Flower Festival

Flower Festival

My flower arranging skills are non-existent. So, I was surprised to be asked to take part in our village flower festival, “A Celebration of Village Life”, last October. It was to be held in our tiny village church, mentioned in the Doomsday Book!

The brief – I was to celebrate my crime-novel writing with flowers. But how to keep it respectful, representative, and avoid using poisonous plants and seeds a child might eat or touch on passing? Moreover, I had been allocated the church font for my display; a location associated with joy, celebration, new life. It was indeed a challenge for a crime writer.

 Then I asked myself, What would my characters from The Utterly Crime Series have done?

Chrissie would have depicted poisonous flowers by using wood shavings for petals and leaves, and turned wooden, flower heads, and bulbs on a lathe.

Matt would have asked his friend Rosie, the librarian, and researched flowers and flower colours representing hidden meaning when sent in a bouquet, such as beware, betrayal, doom, anger, goodbye.

Nick would have visited the local florist. For the purposes of the plot line, the florist would have been really helpful and a lovely young lady!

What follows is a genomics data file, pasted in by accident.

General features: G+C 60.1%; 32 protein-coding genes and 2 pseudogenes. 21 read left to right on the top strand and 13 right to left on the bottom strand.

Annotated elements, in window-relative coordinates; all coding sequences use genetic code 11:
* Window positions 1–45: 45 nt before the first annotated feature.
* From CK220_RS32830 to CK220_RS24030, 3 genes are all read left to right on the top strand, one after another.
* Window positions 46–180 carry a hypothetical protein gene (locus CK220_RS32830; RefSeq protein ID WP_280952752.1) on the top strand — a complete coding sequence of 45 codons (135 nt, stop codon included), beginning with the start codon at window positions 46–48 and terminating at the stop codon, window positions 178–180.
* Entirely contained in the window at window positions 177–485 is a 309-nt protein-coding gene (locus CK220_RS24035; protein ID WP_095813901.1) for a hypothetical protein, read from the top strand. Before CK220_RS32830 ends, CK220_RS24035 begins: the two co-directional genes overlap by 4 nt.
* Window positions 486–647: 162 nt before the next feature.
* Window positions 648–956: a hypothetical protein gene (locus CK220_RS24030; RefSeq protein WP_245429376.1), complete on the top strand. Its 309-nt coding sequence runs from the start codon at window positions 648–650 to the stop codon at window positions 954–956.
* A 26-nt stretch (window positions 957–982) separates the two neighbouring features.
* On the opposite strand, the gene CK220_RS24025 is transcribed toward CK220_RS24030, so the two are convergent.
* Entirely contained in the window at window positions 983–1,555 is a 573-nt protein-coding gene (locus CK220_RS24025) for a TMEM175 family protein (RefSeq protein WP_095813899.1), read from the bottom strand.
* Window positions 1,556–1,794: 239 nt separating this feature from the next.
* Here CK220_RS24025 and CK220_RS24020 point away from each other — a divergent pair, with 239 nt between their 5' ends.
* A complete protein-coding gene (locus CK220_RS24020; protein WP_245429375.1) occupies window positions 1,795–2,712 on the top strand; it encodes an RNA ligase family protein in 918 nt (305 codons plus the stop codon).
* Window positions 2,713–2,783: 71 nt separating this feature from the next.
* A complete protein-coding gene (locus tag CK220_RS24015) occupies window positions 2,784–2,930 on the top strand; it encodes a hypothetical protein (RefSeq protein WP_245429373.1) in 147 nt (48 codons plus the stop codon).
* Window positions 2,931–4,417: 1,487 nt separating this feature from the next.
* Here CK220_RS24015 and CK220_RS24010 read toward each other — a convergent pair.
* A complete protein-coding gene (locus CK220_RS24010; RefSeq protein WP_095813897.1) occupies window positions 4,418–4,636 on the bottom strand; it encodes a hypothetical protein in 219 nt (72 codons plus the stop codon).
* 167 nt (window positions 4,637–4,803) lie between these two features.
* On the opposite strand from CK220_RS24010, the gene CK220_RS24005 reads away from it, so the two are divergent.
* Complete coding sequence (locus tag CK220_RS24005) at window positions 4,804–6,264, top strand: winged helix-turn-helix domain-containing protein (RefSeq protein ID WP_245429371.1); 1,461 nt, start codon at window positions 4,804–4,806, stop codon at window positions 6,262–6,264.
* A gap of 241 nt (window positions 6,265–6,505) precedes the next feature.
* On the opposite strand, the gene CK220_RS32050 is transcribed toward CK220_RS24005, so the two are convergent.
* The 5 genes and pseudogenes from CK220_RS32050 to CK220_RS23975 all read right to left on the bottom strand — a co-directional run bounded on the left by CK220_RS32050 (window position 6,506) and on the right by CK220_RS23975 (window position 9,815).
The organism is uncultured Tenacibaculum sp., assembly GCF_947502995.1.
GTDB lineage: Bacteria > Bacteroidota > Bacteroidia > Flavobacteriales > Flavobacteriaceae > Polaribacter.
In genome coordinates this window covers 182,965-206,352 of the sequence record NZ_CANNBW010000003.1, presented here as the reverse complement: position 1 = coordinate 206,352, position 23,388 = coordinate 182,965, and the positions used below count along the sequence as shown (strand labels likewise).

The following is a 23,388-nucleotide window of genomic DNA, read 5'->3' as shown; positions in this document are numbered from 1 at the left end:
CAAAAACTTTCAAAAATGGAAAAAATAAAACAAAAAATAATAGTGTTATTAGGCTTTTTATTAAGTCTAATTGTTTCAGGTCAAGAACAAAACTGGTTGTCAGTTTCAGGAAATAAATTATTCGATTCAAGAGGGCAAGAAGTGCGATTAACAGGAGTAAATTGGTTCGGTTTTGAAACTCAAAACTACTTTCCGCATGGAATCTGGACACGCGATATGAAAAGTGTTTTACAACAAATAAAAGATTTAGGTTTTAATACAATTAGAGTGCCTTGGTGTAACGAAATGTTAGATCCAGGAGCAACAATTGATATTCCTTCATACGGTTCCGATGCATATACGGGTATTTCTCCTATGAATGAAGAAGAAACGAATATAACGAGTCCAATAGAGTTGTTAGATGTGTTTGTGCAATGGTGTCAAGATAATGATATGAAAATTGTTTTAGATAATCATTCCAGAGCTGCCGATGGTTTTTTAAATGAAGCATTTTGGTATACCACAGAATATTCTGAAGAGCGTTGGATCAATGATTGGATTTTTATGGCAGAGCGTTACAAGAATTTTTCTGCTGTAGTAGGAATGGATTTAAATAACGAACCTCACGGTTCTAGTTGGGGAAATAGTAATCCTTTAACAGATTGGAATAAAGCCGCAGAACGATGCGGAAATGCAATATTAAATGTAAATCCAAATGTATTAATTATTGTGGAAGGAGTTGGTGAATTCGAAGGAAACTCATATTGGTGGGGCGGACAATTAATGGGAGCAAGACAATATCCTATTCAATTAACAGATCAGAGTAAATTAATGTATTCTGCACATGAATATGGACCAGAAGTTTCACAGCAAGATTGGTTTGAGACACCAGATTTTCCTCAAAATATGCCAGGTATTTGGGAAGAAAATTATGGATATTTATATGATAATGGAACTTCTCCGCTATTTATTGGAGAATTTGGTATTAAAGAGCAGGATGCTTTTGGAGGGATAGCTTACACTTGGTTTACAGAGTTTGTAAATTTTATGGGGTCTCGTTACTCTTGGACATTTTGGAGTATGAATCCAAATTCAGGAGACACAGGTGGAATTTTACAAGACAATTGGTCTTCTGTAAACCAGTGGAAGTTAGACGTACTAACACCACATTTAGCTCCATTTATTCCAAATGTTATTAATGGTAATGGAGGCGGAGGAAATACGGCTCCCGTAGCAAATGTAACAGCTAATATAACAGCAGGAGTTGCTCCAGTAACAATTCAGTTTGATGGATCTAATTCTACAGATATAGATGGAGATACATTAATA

So, what did I do?

I created mystery shoe tracks – the Chrissie in me walked shoes across wet plaster of Paris and painted it the colour of soil when dry.

The Matt in me asked a friend, who suggested orange lilies for hatred, yellow roses for jealousy, begonias for beware, black dahlias for betrayal and doom. My talented cover designer, Rebecca Moss Guyver (https://www.rebeccaguyverart.com) mocked up a fictitious book cover, The Language of Flowers, in an orange, yellow and dark red colour palate – to include in the display.

The Nick in me asked my lovely, helpful, local florist, Khloris (https://www.khloris.co.uk) to help with the floral design which, because of seasonal availability, followed the colour theme rather than specific flowers with meaning.

Chrissie’s advice for what to do when in a jam – eat chocolate, phone a friend, and make a plan – pretty much worked.

What do you think – photos were difficult!